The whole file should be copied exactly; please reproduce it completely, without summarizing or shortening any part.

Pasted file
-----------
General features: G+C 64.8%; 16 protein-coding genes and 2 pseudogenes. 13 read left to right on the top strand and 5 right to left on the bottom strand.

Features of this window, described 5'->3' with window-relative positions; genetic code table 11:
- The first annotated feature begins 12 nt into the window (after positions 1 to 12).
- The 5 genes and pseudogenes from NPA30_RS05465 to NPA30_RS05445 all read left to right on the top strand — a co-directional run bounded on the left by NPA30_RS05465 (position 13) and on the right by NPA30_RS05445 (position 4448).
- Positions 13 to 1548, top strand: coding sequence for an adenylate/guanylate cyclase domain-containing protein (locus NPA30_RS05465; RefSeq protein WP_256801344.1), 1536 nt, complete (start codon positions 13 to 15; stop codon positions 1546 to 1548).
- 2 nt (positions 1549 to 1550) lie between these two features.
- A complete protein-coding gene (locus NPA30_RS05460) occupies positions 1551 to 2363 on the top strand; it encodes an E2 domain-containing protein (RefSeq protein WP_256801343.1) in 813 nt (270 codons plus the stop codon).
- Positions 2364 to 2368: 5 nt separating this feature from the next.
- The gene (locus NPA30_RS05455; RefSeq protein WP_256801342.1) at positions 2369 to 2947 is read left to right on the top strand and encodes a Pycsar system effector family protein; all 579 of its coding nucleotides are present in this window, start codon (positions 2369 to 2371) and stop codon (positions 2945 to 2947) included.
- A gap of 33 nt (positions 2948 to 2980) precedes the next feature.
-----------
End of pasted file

General features: G+C 64.8%; 16 protein-coding genes and 2 pseudogenes. 13 read left to right on the top strand and 5 right to left on the bottom strand.

Features of this window, described 5'->3' with window-relative positions; genetic code table 11:
- The first annotated feature begins 12 nt into the window (after positions 1 to 12).
- The 5 genes and pseudogenes from NPA30_RS05465 to NPA30_RS05445 all read left to right on the top strand — a co-directional run bounded on the left by NPA30_RS05465 (position 13) and on the right by NPA30_RS05445 (position 4448).
- Positions 13 to 1548, top strand: coding sequence for an adenylate/guanylate cyclase domain-containing protein (locus NPA30_RS05465; RefSeq protein WP_256801344.1), 1536 nt, complete (start codon positions 13 to 15; stop codon positions 1546 to 1548).
- 2 nt (positions 1549 to 1550) lie between these two features.
- A complete protein-coding gene (locus NPA30_RS05460) occupies positions 1551 to 2363 on the top strand; it encodes an E2 domain-containing protein (RefSeq protein WP_256801343.1) in 813 nt (270 codons plus the stop codon).
- Positions 2364 to 2368: 5 nt separating this feature from the next.
- The gene (locus NPA30_RS05455; RefSeq protein WP_256801342.1) at positions 2369 to 2947 is read left to right on the top strand and encodes a Pycsar system effector family protein; all 579 of its coding nucleotides are present in this window, start codon (positions 2369 to 2371) and stop codon (positions 2945 to 2947) included.
- A gap of 33 nt (positions 2948 to 2980) precedes the next feature.